With control comes security — if a centralized exchange gets hacked, you could lose your assets. Decentralized exchanges are theoretically more secure. There are still hacks with decentralized exchanges but you retain control of the permissions you give to the exchange. If you revoke access to their smart contract, you can be shielded from getting breached. Additionally, you can review their source code to identify potential problem points.
However, allowing centralized exchanges to control your assets has its advantages, which we will discuss below.
Like banks, centralized exchanges charge a percentage fee for their services. But there are very low to no fees in decentralized exchanges, since there are no third parties helping execute the transactions or storing assets.
You do need to account for the gas fees to be paid in decentralized exchanges, though, which can sometimes be steep. However, that’s a one-time fee, and that model works out well if you’re transacting with large amounts of money.
Centralized exchanges take about 10 milliseconds on average to execute transactions --- that’s less than the blink of an eye, which lasts for about 100 milliseconds! On the other hand, decentralized exchanges are much slower, taking at least 15 seconds to match buy and sell orders.
No, it’s not because DEXes are technologically limited or something. Since centralized exchanges have control over your assets, their transaction speeds are higher. Speed is, therefore, one of the benefits of allowing your exchange to control your assets.
If you are a retail trader, the speed of transactions may not be important to you. But for high-frequency traders, one millisecond can turn a profit into a loss and vice-versa.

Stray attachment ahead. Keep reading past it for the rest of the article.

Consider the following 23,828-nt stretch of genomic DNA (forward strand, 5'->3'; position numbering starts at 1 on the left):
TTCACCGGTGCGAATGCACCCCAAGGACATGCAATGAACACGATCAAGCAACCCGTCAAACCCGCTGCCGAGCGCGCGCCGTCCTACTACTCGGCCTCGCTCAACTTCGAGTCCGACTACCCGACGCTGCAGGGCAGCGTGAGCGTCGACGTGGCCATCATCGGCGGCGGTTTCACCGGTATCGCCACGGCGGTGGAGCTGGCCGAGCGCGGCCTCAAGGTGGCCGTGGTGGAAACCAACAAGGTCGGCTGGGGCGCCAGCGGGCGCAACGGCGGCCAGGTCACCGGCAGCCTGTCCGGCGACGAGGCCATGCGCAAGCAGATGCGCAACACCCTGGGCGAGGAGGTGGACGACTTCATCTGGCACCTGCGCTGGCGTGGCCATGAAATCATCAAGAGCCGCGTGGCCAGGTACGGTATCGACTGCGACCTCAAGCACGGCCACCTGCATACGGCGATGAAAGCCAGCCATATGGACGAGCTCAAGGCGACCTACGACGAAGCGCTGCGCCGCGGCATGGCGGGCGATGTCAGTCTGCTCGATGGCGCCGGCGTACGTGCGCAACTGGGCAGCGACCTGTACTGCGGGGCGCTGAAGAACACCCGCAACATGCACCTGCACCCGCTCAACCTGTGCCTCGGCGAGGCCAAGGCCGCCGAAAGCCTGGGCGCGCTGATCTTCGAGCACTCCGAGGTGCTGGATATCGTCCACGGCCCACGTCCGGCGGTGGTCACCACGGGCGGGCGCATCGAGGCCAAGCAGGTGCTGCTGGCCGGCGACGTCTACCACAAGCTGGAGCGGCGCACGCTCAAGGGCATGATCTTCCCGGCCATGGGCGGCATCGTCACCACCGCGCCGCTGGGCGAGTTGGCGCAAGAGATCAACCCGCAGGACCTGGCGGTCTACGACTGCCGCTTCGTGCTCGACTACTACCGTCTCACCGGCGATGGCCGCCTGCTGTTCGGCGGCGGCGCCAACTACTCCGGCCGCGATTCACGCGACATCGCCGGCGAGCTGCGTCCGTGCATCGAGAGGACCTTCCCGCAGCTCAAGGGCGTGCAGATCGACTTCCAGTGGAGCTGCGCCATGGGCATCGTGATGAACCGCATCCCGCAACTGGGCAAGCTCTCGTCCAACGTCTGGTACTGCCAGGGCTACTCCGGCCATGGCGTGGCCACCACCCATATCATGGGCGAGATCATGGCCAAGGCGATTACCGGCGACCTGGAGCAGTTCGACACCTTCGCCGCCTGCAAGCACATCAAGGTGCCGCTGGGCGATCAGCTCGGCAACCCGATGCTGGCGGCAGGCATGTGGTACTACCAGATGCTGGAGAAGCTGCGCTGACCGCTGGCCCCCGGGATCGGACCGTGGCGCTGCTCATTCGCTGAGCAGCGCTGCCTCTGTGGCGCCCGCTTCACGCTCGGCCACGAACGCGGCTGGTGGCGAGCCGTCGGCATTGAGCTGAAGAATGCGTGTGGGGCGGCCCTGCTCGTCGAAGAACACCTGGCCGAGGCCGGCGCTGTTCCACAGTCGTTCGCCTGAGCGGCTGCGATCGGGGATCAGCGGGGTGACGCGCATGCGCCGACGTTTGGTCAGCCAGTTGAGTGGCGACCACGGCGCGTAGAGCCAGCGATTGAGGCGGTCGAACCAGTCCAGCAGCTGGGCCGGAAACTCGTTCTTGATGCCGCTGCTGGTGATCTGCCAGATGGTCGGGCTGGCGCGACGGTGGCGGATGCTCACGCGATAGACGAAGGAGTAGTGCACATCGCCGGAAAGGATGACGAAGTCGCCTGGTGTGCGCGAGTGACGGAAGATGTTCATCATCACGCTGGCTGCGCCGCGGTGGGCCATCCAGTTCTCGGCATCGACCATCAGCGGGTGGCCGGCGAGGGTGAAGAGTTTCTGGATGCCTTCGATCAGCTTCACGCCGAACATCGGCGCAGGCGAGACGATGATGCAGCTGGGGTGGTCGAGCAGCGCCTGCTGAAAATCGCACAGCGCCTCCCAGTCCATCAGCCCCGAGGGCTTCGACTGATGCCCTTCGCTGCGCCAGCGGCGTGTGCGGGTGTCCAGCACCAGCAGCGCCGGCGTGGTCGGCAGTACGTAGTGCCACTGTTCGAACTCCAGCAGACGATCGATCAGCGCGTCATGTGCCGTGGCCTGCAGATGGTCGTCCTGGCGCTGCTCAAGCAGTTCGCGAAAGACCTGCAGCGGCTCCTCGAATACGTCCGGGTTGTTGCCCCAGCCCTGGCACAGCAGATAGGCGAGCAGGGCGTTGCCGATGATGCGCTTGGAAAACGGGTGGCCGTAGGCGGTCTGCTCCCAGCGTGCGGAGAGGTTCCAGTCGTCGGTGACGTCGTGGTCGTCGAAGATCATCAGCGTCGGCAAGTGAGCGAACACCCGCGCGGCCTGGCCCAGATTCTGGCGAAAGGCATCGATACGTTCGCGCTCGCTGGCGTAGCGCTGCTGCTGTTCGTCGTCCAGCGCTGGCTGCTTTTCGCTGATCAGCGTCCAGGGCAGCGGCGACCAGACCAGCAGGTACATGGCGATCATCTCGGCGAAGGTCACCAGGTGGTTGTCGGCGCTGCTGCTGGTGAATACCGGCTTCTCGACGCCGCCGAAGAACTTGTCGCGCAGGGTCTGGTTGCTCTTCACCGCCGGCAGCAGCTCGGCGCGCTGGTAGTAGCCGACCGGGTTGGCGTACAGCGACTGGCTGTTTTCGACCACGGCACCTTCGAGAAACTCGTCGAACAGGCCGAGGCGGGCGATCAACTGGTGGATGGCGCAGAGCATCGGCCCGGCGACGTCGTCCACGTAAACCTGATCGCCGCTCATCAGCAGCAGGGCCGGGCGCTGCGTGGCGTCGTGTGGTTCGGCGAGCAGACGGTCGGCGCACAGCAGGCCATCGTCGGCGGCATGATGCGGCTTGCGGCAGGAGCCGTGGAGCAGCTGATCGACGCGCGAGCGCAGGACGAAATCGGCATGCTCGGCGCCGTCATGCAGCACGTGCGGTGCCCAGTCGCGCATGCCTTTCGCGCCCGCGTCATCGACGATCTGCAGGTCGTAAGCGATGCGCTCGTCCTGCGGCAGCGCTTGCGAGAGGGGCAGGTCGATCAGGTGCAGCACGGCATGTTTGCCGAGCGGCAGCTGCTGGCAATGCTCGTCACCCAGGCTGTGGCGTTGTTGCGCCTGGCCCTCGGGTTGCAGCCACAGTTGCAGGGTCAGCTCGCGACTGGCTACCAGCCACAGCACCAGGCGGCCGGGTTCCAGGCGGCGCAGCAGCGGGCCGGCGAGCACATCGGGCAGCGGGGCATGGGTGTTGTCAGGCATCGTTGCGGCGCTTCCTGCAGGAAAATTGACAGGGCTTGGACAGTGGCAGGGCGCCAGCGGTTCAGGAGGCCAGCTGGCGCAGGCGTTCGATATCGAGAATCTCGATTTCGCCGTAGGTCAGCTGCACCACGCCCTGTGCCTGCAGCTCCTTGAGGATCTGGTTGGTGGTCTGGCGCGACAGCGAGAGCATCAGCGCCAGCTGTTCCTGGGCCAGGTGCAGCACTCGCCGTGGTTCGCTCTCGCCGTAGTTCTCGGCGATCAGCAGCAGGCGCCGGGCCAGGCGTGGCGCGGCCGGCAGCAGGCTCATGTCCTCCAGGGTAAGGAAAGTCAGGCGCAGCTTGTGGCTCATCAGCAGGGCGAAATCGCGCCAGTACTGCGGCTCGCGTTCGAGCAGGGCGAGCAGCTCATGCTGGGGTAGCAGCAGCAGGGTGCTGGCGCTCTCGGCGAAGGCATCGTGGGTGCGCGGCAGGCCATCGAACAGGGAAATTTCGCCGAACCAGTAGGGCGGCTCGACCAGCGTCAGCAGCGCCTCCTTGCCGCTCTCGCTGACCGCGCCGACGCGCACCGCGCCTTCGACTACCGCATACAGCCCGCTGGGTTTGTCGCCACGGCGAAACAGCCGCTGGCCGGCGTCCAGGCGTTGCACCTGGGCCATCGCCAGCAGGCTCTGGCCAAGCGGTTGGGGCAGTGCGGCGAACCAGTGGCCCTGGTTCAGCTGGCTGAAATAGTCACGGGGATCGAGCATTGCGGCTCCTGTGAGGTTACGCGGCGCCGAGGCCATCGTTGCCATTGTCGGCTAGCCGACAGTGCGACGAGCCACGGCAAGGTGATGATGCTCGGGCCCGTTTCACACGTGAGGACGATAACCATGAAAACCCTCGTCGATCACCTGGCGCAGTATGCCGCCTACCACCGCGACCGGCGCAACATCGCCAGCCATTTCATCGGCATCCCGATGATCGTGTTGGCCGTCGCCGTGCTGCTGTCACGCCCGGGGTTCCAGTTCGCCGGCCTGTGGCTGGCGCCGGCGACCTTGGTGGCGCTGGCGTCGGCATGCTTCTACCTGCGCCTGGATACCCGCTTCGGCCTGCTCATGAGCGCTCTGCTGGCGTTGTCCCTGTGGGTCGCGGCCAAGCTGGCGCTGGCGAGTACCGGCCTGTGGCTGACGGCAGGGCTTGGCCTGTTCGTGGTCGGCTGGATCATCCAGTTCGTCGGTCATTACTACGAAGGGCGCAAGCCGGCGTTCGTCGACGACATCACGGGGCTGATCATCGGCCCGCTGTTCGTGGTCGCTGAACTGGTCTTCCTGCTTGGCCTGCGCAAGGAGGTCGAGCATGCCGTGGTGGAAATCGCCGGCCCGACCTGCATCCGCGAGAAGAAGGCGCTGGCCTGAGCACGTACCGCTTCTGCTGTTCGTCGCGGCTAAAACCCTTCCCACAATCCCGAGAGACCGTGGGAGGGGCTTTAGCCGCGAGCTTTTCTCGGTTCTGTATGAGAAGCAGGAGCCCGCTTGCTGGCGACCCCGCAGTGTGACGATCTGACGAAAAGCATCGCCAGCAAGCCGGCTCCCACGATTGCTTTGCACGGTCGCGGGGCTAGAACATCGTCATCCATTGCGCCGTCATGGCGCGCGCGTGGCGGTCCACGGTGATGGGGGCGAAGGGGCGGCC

Centralized exchanges have higher liquidity than their decentralized counterparts. This is primarily because centralized exchanges have more users and market makers that provide liquidity.
Besides, fiat-to-crypto transactions cannot be usually executed on decentralized exchanges. Thus, centralized exchanges become an essential starting point for traders to turn their fiat into crypto. This adds to the liquidity of centralized exchanges.
However, decentralized exchanges are evolving and trying to provide more liquidity with features like the automated market maker model, liquidity pools, and swaps. We’re still a bit away from making this a reality, though.
Privacy and regulation:
One of the reasons people prefer decentralized exchanges is the anonymity that comes with them. You don’t need to verify your identity to transact on DEXes. However, on centralized exchanges, users generally have to verify their identity before starting trading.
But collecting user information makes centralized exchanges easy to regulate compared to decentralized exchanges. DEXes are more difficult to regulate since they are distributed on the blockchain.
Centralized vs decentralized exchanges: Which one is right for you?
Which type of exchange suits you the best depends on your preferences and priorities. For instance, if you prefer privacy, DEXes are your best bet. But if you want to ensure that your money is being handled by regulated entities in compliance with all laws, you’d have to go with centralized exchanges.
Similarly, if keeping your assets secure and under your control is a priority for you, look for good DEXes. But if you are looking for advanced trading features like margin trading, spot trading, portfolio management tools, or just want to convert your fiat into crypto, you have to opt for centralized exchanges.
Compared to centralized exchanges that emerged years ago, DEXes are still in their infant stage which explains some of their limitations. For instance, most decentralized exchanges do not allow you to purchase crypto with fiat currency but have on-ramp solutions. As expected, a lot of people drop off at this additional step.
Also, keep in mind that both centralized and decentralized exchanges are rapidly evolving and adding new features every day. So, what is a disadvantage today may be addressed and fixed a few months from now.
There is no perfect exchange for anyone. Both types of exchanges come with strings attached, and it is up to you to decide which type of exchange best suits your needs and preferences.
Lipsa Das is the founder of Spiritwish, and you can find her on Twitter, LinkedIn, and Instagram.